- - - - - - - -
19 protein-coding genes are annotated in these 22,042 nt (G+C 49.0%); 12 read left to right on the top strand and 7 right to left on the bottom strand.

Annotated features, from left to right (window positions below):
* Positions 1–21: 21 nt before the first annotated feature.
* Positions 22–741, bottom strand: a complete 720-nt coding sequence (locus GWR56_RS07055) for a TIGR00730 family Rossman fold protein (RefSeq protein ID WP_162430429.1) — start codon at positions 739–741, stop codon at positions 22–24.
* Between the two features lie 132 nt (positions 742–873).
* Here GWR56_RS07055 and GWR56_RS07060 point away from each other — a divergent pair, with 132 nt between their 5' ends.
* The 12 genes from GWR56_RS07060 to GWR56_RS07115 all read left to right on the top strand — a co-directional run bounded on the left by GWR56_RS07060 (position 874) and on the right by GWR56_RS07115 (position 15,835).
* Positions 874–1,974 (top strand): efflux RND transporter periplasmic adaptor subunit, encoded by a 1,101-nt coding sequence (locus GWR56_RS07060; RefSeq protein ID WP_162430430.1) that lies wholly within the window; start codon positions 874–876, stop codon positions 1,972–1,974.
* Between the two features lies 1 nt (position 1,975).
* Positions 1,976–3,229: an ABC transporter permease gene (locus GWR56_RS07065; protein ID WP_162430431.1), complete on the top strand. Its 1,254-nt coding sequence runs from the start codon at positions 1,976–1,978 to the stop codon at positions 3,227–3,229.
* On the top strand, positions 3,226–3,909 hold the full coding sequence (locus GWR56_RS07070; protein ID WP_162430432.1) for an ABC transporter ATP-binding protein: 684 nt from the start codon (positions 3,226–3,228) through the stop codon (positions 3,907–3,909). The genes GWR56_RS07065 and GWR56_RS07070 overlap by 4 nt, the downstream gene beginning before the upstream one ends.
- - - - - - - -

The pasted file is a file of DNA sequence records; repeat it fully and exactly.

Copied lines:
19 protein-coding genes are annotated in these 22,042 nt (G+C 49.0%); 12 read left to right on the top strand and 7 right to left on the bottom strand.

Annotated features, from left to right (window positions below):
* Positions 1–21: 21 nt before the first annotated feature.
* Positions 22–741, bottom strand: a complete 720-nt coding sequence (locus GWR56_RS07055) for a TIGR00730 family Rossman fold protein (RefSeq protein ID WP_162430429.1) — start codon at positions 739–741, stop codon at positions 22–24.
* Between the two features lie 132 nt (positions 742–873).
* Here GWR56_RS07055 and GWR56_RS07060 point away from each other — a divergent pair, with 132 nt between their 5' ends.
* The 12 genes from GWR56_RS07060 to GWR56_RS07115 all read left to right on the top strand — a co-directional run bounded on the left by GWR56_RS07060 (position 874) and on the right by GWR56_RS07115 (position 15,835).
* Positions 874–1,974 (top strand): efflux RND transporter periplasmic adaptor subunit, encoded by a 1,101-nt coding sequence (locus GWR56_RS07060; RefSeq protein ID WP_162430430.1) that lies wholly within the window; start codon positions 874–876, stop codon positions 1,972–1,974.
* Between the two features lies 1 nt (position 1,975).
* Positions 1,976–3,229: an ABC transporter permease gene (locus GWR56_RS07065; protein ID WP_162430431.1), complete on the top strand. Its 1,254-nt coding sequence runs from the start codon at positions 1,976–1,978 to the stop codon at positions 3,227–3,229.
* On the top strand, positions 3,226–3,909 hold the full coding sequence (locus GWR56_RS07070; protein ID WP_162430432.1) for an ABC transporter ATP-binding protein: 684 nt from the start codon (positions 3,226–3,228) through the stop codon (positions 3,907–3,909). The genes GWR56_RS07065 and GWR56_RS07070 overlap by 4 nt, the downstream gene beginning before the upstream one ends.